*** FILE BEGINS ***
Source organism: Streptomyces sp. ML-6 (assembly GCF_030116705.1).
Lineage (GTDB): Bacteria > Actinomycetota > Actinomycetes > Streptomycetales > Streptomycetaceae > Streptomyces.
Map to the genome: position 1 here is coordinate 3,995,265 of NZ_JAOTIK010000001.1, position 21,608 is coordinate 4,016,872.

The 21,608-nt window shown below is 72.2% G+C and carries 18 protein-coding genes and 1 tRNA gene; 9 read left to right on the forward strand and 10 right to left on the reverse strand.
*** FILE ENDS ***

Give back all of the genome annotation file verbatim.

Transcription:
Source organism: Streptomyces sp. ML-6 (assembly GCF_030116705.1).
Lineage (GTDB): Bacteria > Actinomycetota > Actinomycetes > Streptomycetales > Streptomycetaceae > Streptomyces.
Map to the genome: position 1 here is coordinate 3,995,265 of NZ_JAOTIK010000001.1, position 21,608 is coordinate 4,016,872.

The 21,608-nt window shown below is 72.2% G+C and carries 18 protein-coding genes and 1 tRNA gene; 9 read left to right on the forward strand and 10 right to left on the reverse strand.